Birds, Beasts, and Evolutionary Listening
Wesleyan University Press 2018
New Books in Arts & LettersNew Books in Environmental StudiesNew Books in Intellectual HistoryNew Books in MusicNew Books in Politics & SocietyNew Books in Science & TechnologyNew Books in Science, Technology, and SocietyNew Books in Sound Studies July 7, 2020 Eamonn Bell
“What makes song sparrows, Verdi, medieval monks, and minstrelsy part of the same taxonomy?” So asks—and answers—Rachel Mundy, who is Assistant Professor of Music at Rutgers University–Newark. In her book, Animal Musicalities: Birds, Beasts, and Evolutionary Listening (Wesleyan University Press, 2018), Mundy shows how the history of the humanities is intimately connected with the lives of animals.
Focusing on animal musicality, with a particular emphasis on birdsong, Mundy recounts dozens of twentieth-century encounters—in North America, Europe, and Africa—between animals and human researchers working in a variety of fields, work we now recognize as belonging to the disciplines of evolutionary biology, anthropology, ethology (the study of animal behavior), and ethnomusicology.
Carefully attending to the value that was assigned to animal life in the lab and in the field, Mundy relates the story of how lives that were figured as non-human or less-than-human shape the received accounts of human and animal behavior in these disciplines. Crucially, the moral calculus that this research enacted has had lasting consequences for how all kinds of critical differences are figured in the contemporary postmodern humanities, including those of race, gender, class, and sexuality.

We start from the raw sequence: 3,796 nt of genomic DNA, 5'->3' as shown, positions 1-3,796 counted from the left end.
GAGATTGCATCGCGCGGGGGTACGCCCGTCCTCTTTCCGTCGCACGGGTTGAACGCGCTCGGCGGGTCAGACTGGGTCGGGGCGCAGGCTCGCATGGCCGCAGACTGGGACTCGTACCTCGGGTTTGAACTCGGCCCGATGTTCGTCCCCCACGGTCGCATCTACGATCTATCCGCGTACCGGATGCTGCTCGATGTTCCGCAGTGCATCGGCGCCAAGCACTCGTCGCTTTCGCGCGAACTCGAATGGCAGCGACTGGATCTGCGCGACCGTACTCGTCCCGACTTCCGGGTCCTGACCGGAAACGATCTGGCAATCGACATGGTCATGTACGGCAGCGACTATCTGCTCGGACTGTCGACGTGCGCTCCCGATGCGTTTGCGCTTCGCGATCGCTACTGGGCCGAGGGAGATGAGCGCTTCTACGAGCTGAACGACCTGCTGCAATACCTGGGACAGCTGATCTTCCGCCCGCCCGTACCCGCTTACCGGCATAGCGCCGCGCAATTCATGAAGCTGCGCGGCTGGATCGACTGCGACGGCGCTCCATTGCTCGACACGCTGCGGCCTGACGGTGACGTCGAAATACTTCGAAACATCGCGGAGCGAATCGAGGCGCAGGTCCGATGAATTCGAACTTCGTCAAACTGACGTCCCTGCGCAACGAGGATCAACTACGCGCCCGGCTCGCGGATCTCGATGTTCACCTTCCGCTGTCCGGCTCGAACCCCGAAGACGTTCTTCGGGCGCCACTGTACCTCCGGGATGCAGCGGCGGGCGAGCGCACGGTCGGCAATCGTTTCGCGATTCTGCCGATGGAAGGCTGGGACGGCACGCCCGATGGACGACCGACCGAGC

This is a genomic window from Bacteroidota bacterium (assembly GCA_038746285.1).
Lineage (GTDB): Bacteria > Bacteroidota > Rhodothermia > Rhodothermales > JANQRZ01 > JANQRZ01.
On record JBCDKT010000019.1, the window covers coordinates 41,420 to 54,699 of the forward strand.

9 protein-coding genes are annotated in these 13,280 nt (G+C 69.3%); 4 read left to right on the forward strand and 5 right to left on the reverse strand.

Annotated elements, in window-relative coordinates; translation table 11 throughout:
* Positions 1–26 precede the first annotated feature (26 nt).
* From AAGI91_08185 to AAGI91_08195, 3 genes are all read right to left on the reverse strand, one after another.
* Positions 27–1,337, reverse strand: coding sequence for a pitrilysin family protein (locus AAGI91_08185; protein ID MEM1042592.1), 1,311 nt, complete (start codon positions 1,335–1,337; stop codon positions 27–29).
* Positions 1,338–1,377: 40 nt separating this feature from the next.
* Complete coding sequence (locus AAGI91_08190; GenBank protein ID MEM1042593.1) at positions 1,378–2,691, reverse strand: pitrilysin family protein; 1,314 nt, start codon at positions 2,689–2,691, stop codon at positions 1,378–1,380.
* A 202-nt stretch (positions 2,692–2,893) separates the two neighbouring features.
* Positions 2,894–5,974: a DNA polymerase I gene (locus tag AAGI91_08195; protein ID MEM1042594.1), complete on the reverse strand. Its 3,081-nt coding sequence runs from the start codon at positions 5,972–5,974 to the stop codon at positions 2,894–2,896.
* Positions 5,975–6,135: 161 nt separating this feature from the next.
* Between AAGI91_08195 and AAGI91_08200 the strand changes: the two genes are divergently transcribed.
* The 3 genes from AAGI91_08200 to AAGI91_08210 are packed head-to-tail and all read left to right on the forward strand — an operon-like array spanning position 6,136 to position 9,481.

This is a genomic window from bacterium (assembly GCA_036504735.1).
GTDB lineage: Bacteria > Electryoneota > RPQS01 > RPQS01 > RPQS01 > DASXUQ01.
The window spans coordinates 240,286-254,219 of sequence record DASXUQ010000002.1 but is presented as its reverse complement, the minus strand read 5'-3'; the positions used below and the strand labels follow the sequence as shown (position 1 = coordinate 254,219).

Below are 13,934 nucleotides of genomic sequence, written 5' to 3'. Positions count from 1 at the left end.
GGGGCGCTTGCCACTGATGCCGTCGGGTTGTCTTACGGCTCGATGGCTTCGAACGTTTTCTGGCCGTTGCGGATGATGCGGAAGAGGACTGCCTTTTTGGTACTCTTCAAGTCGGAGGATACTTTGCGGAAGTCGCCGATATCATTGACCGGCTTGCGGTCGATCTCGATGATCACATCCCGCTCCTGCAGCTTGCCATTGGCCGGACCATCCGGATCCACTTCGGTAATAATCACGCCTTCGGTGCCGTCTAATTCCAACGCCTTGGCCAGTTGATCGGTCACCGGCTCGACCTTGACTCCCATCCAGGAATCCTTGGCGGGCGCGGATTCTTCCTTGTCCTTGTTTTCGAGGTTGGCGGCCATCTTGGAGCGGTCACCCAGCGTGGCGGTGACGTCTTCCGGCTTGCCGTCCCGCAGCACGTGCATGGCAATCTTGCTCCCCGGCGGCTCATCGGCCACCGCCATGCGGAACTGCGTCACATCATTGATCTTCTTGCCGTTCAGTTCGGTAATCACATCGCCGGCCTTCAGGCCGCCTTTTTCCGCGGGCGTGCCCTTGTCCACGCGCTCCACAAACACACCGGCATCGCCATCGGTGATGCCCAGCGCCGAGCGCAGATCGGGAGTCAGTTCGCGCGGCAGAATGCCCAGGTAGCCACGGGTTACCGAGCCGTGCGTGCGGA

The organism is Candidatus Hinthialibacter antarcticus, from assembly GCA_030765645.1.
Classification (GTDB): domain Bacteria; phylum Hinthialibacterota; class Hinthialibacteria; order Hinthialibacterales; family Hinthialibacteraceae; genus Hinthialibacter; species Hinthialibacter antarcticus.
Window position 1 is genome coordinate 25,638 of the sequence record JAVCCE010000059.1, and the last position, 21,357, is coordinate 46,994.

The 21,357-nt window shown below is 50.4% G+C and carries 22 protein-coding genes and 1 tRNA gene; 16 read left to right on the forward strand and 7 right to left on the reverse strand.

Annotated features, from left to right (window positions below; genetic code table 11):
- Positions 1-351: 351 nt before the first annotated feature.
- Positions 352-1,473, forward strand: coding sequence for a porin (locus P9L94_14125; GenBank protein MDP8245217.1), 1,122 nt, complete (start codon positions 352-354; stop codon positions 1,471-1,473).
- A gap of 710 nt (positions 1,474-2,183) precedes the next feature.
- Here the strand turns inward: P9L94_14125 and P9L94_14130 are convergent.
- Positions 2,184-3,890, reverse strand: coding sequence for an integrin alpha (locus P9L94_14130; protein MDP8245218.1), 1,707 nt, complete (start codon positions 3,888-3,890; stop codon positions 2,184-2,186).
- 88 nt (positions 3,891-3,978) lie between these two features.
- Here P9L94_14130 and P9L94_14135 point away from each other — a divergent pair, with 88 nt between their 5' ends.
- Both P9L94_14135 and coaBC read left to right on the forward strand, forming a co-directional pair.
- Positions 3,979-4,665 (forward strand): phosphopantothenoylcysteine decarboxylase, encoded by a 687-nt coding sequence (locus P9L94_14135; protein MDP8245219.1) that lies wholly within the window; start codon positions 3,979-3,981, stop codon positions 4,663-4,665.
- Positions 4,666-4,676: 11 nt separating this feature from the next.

Not only a collection of diverse and deeply-researched vignettes into the ethics of research into animal musicality during the long twentieth century, Mundy’s book culminates in a powerful and timely call for a reappraisal of the “human” at the heart of humanities and the human sciences at large.
In this episode, we discuss the book and how it sketches the ambit of a notional field of the “animanities”: a new scholarly formation that problematises the long-standing reduction of life to a mere term in the exchange of animal vitality for human knowledge.
Eamonn Bell (@_eamonnbell) is a postdoctoral Research Fellow at Trinity College Dublin in the Department of Music. His current research project examines the story of the compact disc from a viewpoint between musicology and media studies.
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